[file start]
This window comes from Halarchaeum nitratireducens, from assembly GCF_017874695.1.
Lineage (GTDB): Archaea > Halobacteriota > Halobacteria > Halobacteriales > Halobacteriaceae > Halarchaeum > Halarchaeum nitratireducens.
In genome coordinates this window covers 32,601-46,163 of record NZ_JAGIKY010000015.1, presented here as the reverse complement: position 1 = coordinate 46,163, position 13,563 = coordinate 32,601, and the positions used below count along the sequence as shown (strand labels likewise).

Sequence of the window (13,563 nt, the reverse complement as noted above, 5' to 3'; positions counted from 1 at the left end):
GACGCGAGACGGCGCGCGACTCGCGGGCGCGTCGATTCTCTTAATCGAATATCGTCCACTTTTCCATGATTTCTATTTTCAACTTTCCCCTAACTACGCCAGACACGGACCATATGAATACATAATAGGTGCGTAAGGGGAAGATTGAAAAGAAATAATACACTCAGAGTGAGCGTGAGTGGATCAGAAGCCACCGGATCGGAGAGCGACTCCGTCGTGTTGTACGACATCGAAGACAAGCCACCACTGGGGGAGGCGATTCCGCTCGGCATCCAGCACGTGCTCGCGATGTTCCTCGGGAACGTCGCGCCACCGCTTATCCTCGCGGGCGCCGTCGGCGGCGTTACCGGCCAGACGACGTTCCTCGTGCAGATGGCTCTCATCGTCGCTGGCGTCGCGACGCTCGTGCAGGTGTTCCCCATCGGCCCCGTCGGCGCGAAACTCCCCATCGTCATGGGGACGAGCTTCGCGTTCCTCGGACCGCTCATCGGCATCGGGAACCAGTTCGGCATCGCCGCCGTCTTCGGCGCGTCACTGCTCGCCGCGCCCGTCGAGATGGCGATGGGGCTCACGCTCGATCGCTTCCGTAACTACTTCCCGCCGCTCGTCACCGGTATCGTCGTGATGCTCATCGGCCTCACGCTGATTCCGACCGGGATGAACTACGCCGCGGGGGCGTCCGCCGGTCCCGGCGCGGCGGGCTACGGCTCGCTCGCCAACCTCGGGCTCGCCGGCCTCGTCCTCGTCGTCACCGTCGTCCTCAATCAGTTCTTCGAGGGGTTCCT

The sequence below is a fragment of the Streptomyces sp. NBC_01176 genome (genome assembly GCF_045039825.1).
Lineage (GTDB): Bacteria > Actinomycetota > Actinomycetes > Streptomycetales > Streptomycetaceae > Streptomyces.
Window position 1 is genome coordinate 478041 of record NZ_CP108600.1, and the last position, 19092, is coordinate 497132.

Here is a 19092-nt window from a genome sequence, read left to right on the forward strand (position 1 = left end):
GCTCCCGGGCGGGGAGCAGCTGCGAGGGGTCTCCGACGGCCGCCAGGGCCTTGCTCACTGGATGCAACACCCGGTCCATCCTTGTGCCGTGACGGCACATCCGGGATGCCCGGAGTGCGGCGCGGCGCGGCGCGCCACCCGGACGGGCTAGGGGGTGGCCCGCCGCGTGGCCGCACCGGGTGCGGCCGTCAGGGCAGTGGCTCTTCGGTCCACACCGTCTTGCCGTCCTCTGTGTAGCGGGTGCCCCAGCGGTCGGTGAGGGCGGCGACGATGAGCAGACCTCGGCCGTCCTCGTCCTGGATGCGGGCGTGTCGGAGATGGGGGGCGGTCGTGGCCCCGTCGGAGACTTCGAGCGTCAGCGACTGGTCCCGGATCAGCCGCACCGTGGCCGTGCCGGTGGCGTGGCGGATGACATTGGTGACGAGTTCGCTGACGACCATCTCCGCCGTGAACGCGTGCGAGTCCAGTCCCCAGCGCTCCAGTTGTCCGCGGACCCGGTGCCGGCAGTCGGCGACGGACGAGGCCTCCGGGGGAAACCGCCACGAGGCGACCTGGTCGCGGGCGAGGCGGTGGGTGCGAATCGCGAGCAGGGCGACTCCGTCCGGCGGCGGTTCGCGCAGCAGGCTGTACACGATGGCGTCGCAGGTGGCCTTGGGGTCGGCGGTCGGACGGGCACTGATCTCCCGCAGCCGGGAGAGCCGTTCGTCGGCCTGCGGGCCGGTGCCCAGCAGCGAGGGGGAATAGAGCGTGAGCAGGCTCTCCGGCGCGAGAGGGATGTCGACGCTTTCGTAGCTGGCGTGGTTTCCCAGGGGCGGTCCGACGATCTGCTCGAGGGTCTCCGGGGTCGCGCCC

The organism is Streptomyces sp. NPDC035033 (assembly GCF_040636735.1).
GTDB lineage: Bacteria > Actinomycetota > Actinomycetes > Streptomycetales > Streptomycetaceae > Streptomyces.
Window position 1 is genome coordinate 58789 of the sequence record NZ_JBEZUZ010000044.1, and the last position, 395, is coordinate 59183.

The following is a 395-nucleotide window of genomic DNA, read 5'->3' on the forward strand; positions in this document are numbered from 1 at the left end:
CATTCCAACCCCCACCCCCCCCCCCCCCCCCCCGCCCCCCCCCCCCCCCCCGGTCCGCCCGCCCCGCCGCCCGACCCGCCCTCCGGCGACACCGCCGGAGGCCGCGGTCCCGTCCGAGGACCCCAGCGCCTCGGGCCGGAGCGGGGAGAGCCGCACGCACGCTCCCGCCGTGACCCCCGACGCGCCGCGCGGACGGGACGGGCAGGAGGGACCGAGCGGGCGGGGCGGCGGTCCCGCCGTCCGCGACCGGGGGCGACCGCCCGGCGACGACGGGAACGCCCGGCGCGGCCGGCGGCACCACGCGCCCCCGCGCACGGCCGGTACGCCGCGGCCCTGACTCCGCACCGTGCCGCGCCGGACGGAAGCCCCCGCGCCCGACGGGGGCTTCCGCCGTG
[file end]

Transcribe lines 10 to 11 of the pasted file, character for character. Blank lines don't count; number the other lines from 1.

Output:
GCTCCCGGGCGGGGAGCAGCTGCGAGGGGTCTCCGACGGCCGCCAGGGCCTTGCTCACTGGATGCAACACCCGGTCCATCCTTGTGCCGTGACGGCACATCCGGGATGCCCGGAGTGCGGCGCGGCGCGGCGCGCCACCCGGACGGGCTAGGGGGTGGCCCGCCGCGTGGCCGCACCGGGTGCGGCCGTCAGGGCAGTGGCTCTTCGGTCCACACCGTCTTGCCGTCCTCTGTGTAGCGGGTGCCCCAGCGGTCGGTGAGGGCGGCGACGATGAGCAGACCTCGGCCGTCCTCGTCCTGGATGCGGGCGTGTCGGAGATGGGGGGCGGTCGTGGCCCCGTCGGAGACTTCGAGCGTCAGCGACTGGTCCCGGATCAGCCGCACCGTGGCCGTGCCGGTGGCGTGGCGGATGACATTGGTGACGAGTTCGCTGACGACCATCTCCGCCGTGAACGCGTGCGAGTCCAGTCCCCAGCGCTCCAGTTGTCCGCGGACCCGGTGCCGGCAGTCGGCGACGGACGAGGCCTCCGGGGGAAACCGCCACGAGGCGACCTGGTCGCGGGCGAGGCGGTGGGTGCGAATCGCGAGCAGGGCGACTCCGTCCGGCGGCGGTTCGCGCAGCAGGCTGTACACGATGGCGTCGCAGGTGGCCTTGGGGTCGGCGGTCGGACGGGCACTGATCTCCCGCAGCCGGGAGAGCCGTTCGTCGGCCTGCGGGCCGGTGCCCAGCAGCGAGGGGGAATAGAGCGTGAGCAGGCTCTCCGGCGCGAGAGGGATGTCGACGCTTTCGTAGCTGGCGTGGTTTCCCAGGGGCGGTCCGACGATCTGCTCGAGGGTCTCCGGGGTCGCGCCC

The organism is Streptomyces sp. NPDC035033 (assembly GCF_040636735.1).